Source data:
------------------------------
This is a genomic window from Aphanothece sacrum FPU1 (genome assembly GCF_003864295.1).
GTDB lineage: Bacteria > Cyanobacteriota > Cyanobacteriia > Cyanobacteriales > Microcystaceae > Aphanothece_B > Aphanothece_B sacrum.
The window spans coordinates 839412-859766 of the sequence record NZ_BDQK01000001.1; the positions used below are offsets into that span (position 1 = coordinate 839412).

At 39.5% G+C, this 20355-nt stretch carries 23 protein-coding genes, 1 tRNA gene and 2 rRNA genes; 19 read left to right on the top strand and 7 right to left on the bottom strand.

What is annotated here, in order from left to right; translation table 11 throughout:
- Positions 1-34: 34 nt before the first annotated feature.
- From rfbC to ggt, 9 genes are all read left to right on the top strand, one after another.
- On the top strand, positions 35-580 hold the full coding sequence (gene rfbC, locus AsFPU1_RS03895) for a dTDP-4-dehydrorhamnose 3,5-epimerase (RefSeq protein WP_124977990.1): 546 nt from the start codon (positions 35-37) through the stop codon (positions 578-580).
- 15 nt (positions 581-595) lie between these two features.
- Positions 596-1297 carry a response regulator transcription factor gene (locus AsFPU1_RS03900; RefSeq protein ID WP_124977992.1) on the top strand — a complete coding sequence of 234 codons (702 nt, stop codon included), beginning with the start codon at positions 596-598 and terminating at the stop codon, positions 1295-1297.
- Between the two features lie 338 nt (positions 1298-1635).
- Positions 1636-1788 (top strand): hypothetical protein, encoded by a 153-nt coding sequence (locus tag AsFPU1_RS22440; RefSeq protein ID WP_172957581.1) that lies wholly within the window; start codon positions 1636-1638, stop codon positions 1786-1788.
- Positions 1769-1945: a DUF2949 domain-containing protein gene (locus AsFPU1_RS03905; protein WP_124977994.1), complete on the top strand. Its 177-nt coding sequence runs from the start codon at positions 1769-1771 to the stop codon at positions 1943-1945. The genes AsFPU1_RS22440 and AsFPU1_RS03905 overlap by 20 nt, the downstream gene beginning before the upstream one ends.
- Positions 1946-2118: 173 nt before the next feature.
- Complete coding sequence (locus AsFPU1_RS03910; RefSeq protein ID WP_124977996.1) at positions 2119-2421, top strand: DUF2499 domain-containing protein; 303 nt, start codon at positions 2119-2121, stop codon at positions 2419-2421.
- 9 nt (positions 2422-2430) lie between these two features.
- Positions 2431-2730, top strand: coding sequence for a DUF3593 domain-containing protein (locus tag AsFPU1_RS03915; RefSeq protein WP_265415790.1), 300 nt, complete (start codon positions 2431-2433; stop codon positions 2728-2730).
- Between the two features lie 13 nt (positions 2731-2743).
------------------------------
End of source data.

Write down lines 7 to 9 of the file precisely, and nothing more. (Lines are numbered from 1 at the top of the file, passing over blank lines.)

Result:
- From rfbC to ggt, 9 genes are all read left to right on the top strand, one after another.
- On the top strand, positions 35-580 hold the full coding sequence (gene rfbC, locus AsFPU1_RS03895) for a dTDP-4-dehydrorhamnose 3,5-epimerase (RefSeq protein WP_124977990.1): 546 nt from the start codon (positions 35-37) through the stop codon (positions 578-580).
- 15 nt (positions 581-595) lie between these two features.